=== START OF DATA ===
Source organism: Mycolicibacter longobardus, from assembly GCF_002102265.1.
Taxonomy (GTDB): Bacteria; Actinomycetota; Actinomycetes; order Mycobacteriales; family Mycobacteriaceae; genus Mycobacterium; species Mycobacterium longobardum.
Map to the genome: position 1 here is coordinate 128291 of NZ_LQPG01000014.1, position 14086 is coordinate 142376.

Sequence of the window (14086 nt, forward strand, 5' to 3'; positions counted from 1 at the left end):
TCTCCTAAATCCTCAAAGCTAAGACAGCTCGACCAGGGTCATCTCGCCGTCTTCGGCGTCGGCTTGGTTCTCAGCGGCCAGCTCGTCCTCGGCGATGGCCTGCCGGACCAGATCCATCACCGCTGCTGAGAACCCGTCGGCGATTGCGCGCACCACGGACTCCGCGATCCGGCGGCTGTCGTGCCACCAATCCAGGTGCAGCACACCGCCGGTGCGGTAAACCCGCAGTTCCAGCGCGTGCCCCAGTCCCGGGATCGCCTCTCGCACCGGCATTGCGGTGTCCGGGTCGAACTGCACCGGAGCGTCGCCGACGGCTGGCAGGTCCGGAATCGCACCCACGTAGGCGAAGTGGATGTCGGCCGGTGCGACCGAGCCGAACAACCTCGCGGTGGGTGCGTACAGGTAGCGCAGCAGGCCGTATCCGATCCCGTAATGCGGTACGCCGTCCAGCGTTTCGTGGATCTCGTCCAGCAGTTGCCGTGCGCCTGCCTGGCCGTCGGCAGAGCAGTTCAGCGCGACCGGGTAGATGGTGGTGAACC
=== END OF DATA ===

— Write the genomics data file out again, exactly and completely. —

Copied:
Source organism: Mycolicibacter longobardus, from assembly GCF_002102265.1.
Taxonomy (GTDB): Bacteria; Actinomycetota; Actinomycetes; order Mycobacteriales; family Mycobacteriaceae; genus Mycobacterium; species Mycobacterium longobardum.
Map to the genome: position 1 here is coordinate 128291 of NZ_LQPG01000014.1, position 14086 is coordinate 142376.

Sequence of the window (14086 nt, forward strand, 5' to 3'; positions counted from 1 at the left end):
TCTCCTAAATCCTCAAAGCTAAGACAGCTCGACCAGGGTCATCTCGCCGTCTTCGGCGTCGGCTTGGTTCTCAGCGGCCAGCTCGTCCTCGGCGATGGCCTGCCGGACCAGATCCATCACCGCTGCTGAGAACCCGTCGGCGATTGCGCGCACCACGGACTCCGCGATCCGGCGGCTGTCGTGCCACCAATCCAGGTGCAGCACACCGCCGGTGCGGTAAACCCGCAGTTCCAGCGCGTGCCCCAGTCCCGGGATCGCCTCTCGCACCGGCATTGCGGTGTCCGGGTCGAACTGCACCGGAGCGTCGCCGACGGCTGGCAGGTCCGGAATCGCACCCACGTAGGCGAAGTGGATGTCGGCCGGTGCGACCGAGCCGAACAACCTCGCGGTGGGTGCGTACAGGTAGCGCAGCAGGCCGTATCCGATCCCGTAATGCGGTACGCCGTCCAGCGTTTCGTGGATCTCGTCCAGCAGTTGCCGTGCGCCTGCCTGGCCGTCGGCAGAGCAGTTCAGCGCGACCGGGTAGATGGTGGTGAACC